Chesapeake Energy (NYSE:CHK), America's second largest natural gas producer, is on a mission to improve capital efficiency through a narrower focus on the company's higher return projects. The company's recent announcements of asset sales, strong oil output, and strong production growth have eased some near-term liquidity and operational concerns. Moreover, the new major cost-cutting initiatives should help management improve the balance sheet further.
Capital and operating efficiency
Capital efficiency was one of the most important themes of the oil sector in 2013. Chesapeake managed to cut its capital spending by half in 2013 to $7.2 billion from $14.1 billion in 2012. The company is expected to reduce capital spending further in 2014 to approximately $5.76 billion. The company significantly improved its capital efficiency, cash costs, and margins in 2013 and the trend is expected to continue in 2014 as well. On the other hand, the company's larger competitors, including integrated majors ExxonMobil (NYSE:XOM), Chevron, and Royal Dutch Shell, are struggling to justify rising project costs in the wake of declining volumes.
Going forward, part of Chesapeake's new discipline will be to keep E&D capital spending within operating cash flow. The company has already reduced its drilling activity to 55-65 rigs, compared to an average of 71 rigs last year. The company, despite being one of the pioneers of the North American shale revolution, has a lot of room to improve operating efficiency. There is plenty of opportunity for the company to both reduce drilling cycle times and improve well productivity. Chesapeake's new management plans to continue to pursue an aggressive restructuring and cost reduction program while realizing significant efficiency improvements throughout its core regions.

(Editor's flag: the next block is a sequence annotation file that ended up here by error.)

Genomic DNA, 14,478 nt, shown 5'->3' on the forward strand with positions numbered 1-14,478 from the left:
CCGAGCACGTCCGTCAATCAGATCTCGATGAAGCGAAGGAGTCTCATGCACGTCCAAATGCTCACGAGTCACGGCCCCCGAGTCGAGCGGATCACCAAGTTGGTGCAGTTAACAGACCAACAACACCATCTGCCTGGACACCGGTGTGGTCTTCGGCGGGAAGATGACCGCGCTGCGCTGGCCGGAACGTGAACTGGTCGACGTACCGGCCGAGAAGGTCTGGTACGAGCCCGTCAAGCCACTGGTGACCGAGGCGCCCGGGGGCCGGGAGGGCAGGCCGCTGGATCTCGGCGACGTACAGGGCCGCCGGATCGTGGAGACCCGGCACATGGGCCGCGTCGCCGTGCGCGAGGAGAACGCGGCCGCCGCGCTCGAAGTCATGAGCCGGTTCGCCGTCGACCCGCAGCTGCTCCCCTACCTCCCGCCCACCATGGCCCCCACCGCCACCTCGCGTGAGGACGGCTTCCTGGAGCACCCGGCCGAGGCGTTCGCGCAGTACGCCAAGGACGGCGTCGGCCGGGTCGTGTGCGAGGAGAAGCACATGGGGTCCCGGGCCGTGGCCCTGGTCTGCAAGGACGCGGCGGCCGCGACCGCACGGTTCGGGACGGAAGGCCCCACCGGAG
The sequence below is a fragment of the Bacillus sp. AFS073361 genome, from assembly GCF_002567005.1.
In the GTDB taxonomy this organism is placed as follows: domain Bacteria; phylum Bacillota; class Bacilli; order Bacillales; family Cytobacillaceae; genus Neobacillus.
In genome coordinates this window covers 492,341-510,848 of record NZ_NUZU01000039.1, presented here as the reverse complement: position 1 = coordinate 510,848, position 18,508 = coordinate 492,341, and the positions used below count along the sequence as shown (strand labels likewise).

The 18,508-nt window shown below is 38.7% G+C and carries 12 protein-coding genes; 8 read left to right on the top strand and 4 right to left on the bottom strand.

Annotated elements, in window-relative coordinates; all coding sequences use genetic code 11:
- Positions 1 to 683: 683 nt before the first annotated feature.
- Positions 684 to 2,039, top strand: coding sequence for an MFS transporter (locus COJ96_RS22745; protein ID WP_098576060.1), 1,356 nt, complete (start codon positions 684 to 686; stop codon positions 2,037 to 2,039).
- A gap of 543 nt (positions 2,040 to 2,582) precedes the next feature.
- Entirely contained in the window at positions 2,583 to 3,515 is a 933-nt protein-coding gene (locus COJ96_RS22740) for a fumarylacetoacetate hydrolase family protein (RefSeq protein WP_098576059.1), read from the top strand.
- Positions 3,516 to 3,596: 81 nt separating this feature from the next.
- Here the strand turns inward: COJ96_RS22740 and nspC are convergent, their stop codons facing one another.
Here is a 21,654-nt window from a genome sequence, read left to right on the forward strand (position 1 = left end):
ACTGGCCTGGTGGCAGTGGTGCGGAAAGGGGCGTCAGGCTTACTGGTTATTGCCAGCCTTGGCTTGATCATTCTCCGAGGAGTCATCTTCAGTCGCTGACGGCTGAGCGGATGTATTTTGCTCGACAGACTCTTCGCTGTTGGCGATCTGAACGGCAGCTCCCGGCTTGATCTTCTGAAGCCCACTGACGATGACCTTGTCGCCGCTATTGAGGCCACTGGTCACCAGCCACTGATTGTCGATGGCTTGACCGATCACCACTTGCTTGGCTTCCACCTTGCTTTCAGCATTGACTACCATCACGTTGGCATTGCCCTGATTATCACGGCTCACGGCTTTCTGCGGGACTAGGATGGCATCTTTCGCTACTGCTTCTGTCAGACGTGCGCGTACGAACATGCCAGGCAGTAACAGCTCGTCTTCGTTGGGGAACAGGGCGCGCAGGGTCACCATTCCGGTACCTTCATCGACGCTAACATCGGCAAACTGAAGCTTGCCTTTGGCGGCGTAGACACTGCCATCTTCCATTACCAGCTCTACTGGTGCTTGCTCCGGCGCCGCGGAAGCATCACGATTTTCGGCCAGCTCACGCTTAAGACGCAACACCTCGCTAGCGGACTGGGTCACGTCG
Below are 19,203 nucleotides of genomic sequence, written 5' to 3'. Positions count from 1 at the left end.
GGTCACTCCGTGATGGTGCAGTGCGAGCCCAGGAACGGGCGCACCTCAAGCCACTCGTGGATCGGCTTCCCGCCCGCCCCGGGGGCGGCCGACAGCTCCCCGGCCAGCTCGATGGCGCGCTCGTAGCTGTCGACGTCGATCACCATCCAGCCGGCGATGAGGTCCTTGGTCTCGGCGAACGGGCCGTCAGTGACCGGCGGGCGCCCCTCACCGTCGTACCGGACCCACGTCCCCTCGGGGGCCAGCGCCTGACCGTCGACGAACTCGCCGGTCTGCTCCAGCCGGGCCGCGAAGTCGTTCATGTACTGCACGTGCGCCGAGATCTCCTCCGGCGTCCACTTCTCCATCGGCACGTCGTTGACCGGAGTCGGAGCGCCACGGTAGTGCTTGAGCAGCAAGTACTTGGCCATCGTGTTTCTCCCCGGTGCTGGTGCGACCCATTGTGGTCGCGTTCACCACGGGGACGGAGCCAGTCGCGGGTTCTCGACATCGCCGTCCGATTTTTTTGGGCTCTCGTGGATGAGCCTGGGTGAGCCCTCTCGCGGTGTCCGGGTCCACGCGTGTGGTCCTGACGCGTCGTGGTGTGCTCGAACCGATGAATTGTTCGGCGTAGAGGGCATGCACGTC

Production volumes expected to increase
Chesapeake's capital efficiency program is underappreciated by the market. Despite significant cuts in capital spending, Chesapeake's organic production is expected to grow by 8%-10% in 2014. Caution on the part of investors is understandable, as many of them question whether the company can increase or maintain its production while cutting its drilling activity. The company is actually well positioned to increase production despite a reduction in drilling activities. The emerging Utica play along with the Eagle Ford and Marcellus shale plays will largely drive growth, with the product mix transitioning from ~25%/75% to ~37%/63% liquids/gas in 2020, absent any major asset sales.
Improving balance sheet
Chesapeake doesn't plan to issue equity in the near-term, nor should the company need to. The company should be able to close the funding gap with the recently completed sale of its Chaparral Energy ownership stake for $215 million and the sale of midstream compression assets for $520 million to Access Midstream Partners and Exterran Partners. The company should be able to reduce its financial complexity further in the next two years by trimming its extensive asset base. However, the company is under no financial pressure to sell its assets at discounted prices. The next important catalyst for the company is the planned sale or spinoff of its oilfield services business and potential other non-core E&P asset sales, including real estate holdings.
Chesapeake is currently trading at discount compared to its peers. I believe that investors are underappreciating the company's strong capital efficiency program and growth profile. Chesapeake has the ability to cut it costs significantly while grow production at the same time. Chesapeake is trading at a forward price/earnings ratio of 11.9, compared to 16.7 for Anadarko Petroleum and 12.5 for ExxonMobil. Moreover, Chesapeake has a price/book ratio of 1.3, compared to Anadarko's 2.2 and ExxonMobil's 2.4. Finally, the company has a price/cash flow ratio of 3.7, compared to 5.5 for Anadarko and 9.5 for ExxonMobil.
Chesapeake Energy's production growth is expected to accelerate with a significantly better capital efficiency program. The company's extensive resource growth should drive solid organic growth for the next several years. In 2014 alone, the company is expected to grow its organic production by 8%-10%. In the past, the company mostly spent its capital on either acquisitions or drilling to hold acreage, which led to far less efficient operations than most of Chesapeake's peers. However, the company's new management is bringing a lot of financial discipline to the capital budgeting process along with improvements in drilling efficiencies. As a result, the company is quickly catching up to its peers.